The interface, even if not in Chinese, is wretched. We decided to give the PC connection option a shot. Drivers for the USB to Serial chip (by failed on Windows 7. Ok. Drag out the wonky Windows XP netbook and everything installs fine.

The printer enumerates as a USB to serial device so it's probably very sniffable and hackable. Open it up, bring out the serial, and use a modern converter chip with updated drivers. That presents a minor issue as the software seems to look for it's specialized drivers (no way to set a serial port manually), but sniffing would be very easy and a simple app to send commands from a CSV spreadsheet could be whipped up in no time... But I digress, none of this gets us closer to a sample Bus Pirate probe cable.
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Re: L-Mark LK-320P heat shrink/tube/label printer

Reply #2
The software isn't great, but it's way better than the terrible menus and poorly debounced keyboard on the machine itself. Each heat shrink label tube diameter, length, font size, cut type (half, line, none), darkness, repetitions, etc are set in a spreadsheet like interface. It's in Chinese but you only need to recognize a few characters to get the basics, mostly cut type. There's an option to import a spreadsheet of labels, which seems like the easiest option, but as of yet we've found no example of the format needed (and the native file is binary which gives no hints). There's an English version of the 320/330 so the software might be available in English, but the downloads on L-Mark's English website fail.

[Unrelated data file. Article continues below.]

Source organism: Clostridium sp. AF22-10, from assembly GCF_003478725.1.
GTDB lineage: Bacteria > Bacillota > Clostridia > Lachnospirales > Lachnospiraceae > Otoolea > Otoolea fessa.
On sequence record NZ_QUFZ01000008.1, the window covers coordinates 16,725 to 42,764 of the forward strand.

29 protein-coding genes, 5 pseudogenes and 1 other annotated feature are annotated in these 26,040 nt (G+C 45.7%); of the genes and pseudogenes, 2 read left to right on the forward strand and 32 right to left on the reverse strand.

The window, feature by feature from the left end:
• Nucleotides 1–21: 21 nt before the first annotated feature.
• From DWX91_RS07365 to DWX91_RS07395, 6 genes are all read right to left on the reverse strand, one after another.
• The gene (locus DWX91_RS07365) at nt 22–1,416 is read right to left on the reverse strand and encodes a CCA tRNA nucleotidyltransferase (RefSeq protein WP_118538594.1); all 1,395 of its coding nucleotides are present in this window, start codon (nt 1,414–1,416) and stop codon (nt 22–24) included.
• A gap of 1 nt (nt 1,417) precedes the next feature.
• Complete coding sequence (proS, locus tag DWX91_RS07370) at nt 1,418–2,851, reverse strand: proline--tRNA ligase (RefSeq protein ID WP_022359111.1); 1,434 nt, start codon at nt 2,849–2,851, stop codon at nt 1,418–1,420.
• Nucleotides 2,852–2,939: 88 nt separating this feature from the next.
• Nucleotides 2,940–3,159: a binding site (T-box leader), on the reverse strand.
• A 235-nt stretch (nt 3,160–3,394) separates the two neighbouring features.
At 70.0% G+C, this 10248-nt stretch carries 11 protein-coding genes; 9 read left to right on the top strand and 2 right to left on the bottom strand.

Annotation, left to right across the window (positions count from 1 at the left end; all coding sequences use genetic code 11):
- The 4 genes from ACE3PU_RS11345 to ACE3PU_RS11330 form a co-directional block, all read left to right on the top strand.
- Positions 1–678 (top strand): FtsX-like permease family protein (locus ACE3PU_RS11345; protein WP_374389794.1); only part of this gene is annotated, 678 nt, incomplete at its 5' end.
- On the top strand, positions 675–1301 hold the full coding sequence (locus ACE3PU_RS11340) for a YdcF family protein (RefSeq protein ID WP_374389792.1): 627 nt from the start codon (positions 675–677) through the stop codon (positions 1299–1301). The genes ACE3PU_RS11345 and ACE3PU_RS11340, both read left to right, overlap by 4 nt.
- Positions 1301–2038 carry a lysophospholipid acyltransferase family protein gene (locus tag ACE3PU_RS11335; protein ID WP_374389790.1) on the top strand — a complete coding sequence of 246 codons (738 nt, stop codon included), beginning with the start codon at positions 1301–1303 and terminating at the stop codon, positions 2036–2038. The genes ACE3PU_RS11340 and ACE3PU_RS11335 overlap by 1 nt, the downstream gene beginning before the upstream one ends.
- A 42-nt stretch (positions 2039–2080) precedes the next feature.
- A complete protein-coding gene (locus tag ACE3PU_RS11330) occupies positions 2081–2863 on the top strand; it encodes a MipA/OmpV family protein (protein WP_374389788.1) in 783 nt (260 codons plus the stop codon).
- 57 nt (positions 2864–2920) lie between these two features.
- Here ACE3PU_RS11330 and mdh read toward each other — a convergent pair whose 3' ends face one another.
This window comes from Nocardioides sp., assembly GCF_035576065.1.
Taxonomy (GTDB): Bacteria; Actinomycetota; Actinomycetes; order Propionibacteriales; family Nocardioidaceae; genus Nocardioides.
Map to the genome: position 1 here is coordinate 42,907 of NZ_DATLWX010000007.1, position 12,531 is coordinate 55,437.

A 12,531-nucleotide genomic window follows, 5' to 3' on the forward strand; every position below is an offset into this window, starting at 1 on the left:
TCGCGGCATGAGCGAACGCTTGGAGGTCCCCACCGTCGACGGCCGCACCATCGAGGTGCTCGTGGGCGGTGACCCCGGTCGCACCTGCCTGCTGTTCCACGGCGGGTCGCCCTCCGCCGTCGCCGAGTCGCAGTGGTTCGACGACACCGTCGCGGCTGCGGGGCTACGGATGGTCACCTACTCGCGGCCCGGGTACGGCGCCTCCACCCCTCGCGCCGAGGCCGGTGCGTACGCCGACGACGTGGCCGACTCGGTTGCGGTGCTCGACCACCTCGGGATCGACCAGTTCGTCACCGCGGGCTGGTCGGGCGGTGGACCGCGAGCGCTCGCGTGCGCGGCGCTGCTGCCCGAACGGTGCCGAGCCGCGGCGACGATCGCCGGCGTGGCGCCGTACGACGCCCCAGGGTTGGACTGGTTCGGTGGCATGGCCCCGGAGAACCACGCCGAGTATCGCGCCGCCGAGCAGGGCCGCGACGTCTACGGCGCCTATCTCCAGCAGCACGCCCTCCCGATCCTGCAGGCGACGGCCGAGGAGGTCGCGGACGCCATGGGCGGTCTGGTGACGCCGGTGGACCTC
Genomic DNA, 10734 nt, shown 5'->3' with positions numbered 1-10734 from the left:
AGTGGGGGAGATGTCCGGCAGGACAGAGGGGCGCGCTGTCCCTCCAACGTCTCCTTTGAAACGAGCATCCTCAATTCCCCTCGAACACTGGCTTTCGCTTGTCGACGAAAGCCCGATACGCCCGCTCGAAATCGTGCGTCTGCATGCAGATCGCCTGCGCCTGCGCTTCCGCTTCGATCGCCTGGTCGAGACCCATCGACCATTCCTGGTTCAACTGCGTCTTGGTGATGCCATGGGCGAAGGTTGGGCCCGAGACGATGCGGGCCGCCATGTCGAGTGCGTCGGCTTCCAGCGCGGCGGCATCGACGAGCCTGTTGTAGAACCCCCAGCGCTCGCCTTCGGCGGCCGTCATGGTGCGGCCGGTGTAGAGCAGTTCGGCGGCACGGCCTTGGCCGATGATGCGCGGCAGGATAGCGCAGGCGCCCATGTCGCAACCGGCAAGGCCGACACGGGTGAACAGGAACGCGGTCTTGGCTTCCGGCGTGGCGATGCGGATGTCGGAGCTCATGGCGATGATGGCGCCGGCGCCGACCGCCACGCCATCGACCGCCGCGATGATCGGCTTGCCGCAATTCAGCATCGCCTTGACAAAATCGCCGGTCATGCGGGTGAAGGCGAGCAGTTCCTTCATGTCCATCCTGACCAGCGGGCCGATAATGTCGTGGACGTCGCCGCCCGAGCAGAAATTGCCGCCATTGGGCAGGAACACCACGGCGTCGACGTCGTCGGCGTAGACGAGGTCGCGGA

We were up and printing meters of probe labels in a few minutes with the PC connect software.

And then the acetate transfer ribbon (ink, basically) broke. Just snapped. And we had no spares. Using a little screw driver and the smallest fingers in the room we pried open the ribbon cartridge with minimal damage. We tied the ribbon back together and did what we could to rethread it properly. Amazingly this worked!